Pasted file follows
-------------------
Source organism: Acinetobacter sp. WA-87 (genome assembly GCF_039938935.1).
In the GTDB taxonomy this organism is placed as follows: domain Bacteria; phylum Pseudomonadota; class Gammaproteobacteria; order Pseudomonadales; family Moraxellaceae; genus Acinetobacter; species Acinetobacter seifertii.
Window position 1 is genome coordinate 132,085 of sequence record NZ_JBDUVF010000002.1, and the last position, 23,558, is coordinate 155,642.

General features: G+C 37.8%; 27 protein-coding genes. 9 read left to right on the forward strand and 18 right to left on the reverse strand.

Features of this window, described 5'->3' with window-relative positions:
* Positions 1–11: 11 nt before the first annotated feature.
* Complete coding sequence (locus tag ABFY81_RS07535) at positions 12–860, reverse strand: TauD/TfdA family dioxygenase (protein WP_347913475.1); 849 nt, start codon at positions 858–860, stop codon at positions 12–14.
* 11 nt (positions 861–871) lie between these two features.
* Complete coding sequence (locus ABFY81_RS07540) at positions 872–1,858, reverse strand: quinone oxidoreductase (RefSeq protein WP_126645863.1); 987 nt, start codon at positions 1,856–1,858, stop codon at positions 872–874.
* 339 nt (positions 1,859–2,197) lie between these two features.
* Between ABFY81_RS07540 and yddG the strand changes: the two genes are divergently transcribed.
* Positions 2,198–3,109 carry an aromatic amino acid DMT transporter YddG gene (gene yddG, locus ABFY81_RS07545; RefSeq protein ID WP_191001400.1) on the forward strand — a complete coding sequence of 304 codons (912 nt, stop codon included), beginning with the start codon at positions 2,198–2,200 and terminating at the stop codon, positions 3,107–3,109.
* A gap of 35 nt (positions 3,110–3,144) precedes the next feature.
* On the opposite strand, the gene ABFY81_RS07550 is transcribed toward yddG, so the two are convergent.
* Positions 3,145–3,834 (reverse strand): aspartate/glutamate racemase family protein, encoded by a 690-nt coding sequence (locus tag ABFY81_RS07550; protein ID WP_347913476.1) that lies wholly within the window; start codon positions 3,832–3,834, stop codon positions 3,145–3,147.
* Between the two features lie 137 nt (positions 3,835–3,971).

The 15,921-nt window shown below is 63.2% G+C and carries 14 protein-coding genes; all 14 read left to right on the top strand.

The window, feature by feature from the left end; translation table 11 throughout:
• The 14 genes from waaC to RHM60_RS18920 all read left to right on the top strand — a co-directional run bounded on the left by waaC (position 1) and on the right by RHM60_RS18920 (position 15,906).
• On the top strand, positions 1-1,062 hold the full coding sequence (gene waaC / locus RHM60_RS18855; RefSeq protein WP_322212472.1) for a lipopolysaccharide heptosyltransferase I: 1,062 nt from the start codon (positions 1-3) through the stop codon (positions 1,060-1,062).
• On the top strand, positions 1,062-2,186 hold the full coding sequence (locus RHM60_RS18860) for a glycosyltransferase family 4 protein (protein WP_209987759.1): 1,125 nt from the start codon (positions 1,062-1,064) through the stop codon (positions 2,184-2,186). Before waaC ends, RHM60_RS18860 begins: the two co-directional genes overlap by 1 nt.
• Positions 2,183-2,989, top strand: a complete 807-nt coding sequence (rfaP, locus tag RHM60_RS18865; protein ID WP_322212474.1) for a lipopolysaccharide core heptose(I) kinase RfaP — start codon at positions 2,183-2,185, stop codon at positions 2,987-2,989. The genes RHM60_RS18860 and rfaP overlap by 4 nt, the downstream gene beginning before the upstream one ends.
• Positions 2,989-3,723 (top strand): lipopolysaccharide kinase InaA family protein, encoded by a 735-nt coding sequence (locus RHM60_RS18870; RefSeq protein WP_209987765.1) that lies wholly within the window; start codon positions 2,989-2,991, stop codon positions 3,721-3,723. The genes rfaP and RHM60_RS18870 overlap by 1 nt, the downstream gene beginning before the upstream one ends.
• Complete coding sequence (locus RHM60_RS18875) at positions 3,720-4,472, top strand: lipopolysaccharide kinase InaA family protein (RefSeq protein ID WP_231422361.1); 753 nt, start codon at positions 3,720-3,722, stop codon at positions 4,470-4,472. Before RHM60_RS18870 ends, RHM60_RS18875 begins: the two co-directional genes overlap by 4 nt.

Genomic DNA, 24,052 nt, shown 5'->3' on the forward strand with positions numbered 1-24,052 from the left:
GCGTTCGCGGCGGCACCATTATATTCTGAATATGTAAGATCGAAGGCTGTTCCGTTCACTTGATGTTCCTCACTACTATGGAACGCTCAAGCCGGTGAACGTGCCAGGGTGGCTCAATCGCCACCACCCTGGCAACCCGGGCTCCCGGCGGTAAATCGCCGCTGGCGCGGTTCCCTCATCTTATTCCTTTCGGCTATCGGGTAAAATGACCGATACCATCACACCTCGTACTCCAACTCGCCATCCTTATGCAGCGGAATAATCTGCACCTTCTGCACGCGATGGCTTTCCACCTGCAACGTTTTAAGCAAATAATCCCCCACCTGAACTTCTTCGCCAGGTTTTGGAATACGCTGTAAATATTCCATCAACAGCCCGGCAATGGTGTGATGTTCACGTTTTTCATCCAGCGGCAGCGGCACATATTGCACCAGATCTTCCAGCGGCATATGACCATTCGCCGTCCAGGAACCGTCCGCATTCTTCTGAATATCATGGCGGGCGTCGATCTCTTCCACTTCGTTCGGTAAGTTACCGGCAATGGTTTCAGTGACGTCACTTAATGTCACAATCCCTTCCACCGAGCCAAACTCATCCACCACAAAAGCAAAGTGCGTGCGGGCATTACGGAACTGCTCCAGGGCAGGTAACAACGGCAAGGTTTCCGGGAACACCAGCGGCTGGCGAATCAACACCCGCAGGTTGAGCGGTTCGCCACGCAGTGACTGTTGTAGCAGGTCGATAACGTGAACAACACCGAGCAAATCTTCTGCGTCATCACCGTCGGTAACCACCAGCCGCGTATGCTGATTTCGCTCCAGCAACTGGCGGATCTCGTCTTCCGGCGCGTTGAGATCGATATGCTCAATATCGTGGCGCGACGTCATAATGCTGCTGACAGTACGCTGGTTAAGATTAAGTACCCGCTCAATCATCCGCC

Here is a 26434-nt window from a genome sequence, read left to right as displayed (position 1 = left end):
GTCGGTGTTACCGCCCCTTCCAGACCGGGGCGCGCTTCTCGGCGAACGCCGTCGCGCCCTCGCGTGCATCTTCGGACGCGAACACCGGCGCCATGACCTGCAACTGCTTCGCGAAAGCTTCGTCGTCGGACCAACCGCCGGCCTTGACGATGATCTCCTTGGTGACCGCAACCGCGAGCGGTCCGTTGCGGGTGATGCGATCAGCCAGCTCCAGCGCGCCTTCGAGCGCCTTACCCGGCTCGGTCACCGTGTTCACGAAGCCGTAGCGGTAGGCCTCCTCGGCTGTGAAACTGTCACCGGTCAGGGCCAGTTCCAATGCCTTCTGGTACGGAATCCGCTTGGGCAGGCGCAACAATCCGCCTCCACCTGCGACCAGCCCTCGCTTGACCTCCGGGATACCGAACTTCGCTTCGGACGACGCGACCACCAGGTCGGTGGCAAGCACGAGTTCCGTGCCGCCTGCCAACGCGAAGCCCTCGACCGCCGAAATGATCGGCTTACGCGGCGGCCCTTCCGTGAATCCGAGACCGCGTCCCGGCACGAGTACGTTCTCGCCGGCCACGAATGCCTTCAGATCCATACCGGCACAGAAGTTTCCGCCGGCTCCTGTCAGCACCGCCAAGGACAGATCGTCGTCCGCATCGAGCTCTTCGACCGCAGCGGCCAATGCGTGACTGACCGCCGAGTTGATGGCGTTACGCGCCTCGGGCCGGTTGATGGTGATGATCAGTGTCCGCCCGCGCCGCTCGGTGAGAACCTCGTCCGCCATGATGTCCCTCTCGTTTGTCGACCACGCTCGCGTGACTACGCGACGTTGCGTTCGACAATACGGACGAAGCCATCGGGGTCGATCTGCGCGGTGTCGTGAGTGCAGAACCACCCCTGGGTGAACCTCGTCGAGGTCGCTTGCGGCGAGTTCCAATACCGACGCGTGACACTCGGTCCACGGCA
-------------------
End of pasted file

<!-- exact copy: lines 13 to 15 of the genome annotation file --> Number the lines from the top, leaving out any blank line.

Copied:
* A gap of 35 nt (positions 3,110–3,144) precedes the next feature.
* On the opposite strand, the gene ABFY81_RS07550 is transcribed toward yddG, so the two are convergent.
* Positions 3,145–3,834 (reverse strand): aspartate/glutamate racemase family protein, encoded by a 690-nt coding sequence (locus tag ABFY81_RS07550; protein ID WP_347913476.1) that lies wholly within the window; start codon positions 3,832–3,834, stop codon positions 3,145–3,147.